You may be placing too much emphasis on craftsmanship.
I had a friend in High School who was a guitar savant. He could duplicate, down to the smallest detail, the style of any guitarist performing at the time. It was amazing, and as you can imagine he was very highly regarded within the local music scene.
The problem was he had no style of his own and could only mimic the styles of other guitarists. He also never wrote any of his own music.
I don't know if anyone in the world was a better guitar technican, and I would have loved to have had his talent, but I never considered him an artist.
I don't know why it would be necessary to photoshop an image of a painting to make it look just like the painting, so I'm assuming that the "artist" you referenced made some changes to the original. (E.g. seamlessly replacing Mona Lisa's face with that of a gorilla's)
Of course the nature of the changes would determine the artistic quality of the image, but that quality need not be zero simply because the "artist" didn't spend as much time and skill on his version as did the original artist.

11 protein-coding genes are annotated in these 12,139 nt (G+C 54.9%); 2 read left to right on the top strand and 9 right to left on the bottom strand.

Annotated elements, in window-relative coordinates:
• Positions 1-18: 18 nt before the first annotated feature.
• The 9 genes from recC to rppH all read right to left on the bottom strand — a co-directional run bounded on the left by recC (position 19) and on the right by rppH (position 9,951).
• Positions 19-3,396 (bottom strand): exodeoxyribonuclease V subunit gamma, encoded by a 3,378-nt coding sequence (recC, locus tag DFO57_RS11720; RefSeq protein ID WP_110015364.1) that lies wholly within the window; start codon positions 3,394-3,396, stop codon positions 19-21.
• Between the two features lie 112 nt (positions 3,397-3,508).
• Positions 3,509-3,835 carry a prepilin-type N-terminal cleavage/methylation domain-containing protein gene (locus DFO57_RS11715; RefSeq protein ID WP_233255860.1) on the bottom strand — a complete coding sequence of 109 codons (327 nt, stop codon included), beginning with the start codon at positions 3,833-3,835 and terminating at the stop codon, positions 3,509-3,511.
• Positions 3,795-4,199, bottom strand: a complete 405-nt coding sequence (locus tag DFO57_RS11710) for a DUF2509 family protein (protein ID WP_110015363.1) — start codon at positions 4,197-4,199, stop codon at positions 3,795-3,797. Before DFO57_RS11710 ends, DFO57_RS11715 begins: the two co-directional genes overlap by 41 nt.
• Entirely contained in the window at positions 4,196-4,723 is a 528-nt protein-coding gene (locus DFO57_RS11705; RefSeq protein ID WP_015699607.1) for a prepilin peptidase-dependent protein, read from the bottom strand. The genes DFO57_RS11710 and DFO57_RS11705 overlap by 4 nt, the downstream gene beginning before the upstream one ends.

I can imagine that an altered image might actually be more artistic than an original, but I think that would be very rare and require the original to have little artistic value to begin with, so I suspect I would agree with you that the both works probably don't deserve the same "status as art."
The price charged for either piece represents their commercial, not artistic value.
As far as music goes, there probably is something to the notion that laboring to learn how to expertly play actual instruments may enhance one's artistic talent. In terms of the art of composing music, however, I don't think it is at all necessary, or ensures a piece of music with greater artistic value than one composed using a computer.
I think art is what you make and not how you make it.
There is every reason to value craftsmanship for its own sake and usually, at its highest levels it produces art, but as my HS friend showed, not necessarily.